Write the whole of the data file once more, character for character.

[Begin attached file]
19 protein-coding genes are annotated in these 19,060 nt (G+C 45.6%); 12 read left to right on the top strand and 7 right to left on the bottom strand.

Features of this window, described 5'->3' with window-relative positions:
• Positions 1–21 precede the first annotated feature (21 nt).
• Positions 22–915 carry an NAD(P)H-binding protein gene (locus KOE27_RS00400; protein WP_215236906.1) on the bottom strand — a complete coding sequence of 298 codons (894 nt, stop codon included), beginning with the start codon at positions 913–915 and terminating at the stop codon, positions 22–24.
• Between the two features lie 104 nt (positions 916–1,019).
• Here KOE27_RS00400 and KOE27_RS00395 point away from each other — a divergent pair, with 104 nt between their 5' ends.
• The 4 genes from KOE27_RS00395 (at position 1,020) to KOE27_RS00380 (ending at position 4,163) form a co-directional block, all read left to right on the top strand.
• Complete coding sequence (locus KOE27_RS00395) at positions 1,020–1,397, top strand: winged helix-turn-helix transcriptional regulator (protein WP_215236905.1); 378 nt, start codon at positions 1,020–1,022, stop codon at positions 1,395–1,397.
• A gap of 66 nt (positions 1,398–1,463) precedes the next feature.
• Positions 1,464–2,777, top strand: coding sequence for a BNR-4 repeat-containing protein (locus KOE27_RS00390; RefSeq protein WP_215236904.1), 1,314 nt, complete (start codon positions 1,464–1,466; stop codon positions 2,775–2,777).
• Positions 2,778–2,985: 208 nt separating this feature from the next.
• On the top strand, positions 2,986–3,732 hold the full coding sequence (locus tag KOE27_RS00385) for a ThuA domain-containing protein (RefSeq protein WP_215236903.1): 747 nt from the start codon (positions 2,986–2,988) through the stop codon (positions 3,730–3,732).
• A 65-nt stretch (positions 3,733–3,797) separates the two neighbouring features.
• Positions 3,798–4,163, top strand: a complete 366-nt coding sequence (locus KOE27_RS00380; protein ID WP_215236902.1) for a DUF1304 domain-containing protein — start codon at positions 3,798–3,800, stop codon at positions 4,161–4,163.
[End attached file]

19 protein-coding genes are annotated in these 19,060 nt (G+C 45.6%); 12 read left to right on the top strand and 7 right to left on the bottom strand.

Features of this window, described 5'->3' with window-relative positions:
• Positions 1–21 precede the first annotated feature (21 nt).
• Positions 22–915 carry an NAD(P)H-binding protein gene (locus KOE27_RS00400; protein WP_215236906.1) on the bottom strand — a complete coding sequence of 298 codons (894 nt, stop codon included), beginning with the start codon at positions 913–915 and terminating at the stop codon, positions 22–24.
• Between the two features lie 104 nt (positions 916–1,019).
• Here KOE27_RS00400 and KOE27_RS00395 point away from each other — a divergent pair, with 104 nt between their 5' ends.
• The 4 genes from KOE27_RS00395 (at position 1,020) to KOE27_RS00380 (ending at position 4,163) form a co-directional block, all read left to right on the top strand.
• Complete coding sequence (locus KOE27_RS00395) at positions 1,020–1,397, top strand: winged helix-turn-helix transcriptional regulator (protein WP_215236905.1); 378 nt, start codon at positions 1,020–1,022, stop codon at positions 1,395–1,397.
• A gap of 66 nt (positions 1,398–1,463) precedes the next feature.
• Positions 1,464–2,777, top strand: coding sequence for a BNR-4 repeat-containing protein (locus KOE27_RS00390; RefSeq protein WP_215236904.1), 1,314 nt, complete (start codon positions 1,464–1,466; stop codon positions 2,775–2,777).
• Positions 2,778–2,985: 208 nt separating this feature from the next.
• On the top strand, positions 2,986–3,732 hold the full coding sequence (locus tag KOE27_RS00385) for a ThuA domain-containing protein (RefSeq protein WP_215236903.1): 747 nt from the start codon (positions 2,986–2,988) through the stop codon (positions 3,730–3,732).
• A 65-nt stretch (positions 3,733–3,797) separates the two neighbouring features.
• Positions 3,798–4,163, top strand: a complete 366-nt coding sequence (locus KOE27_RS00380; protein ID WP_215236902.1) for a DUF1304 domain-containing protein — start codon at positions 3,798–3,800, stop codon at positions 4,161–4,163.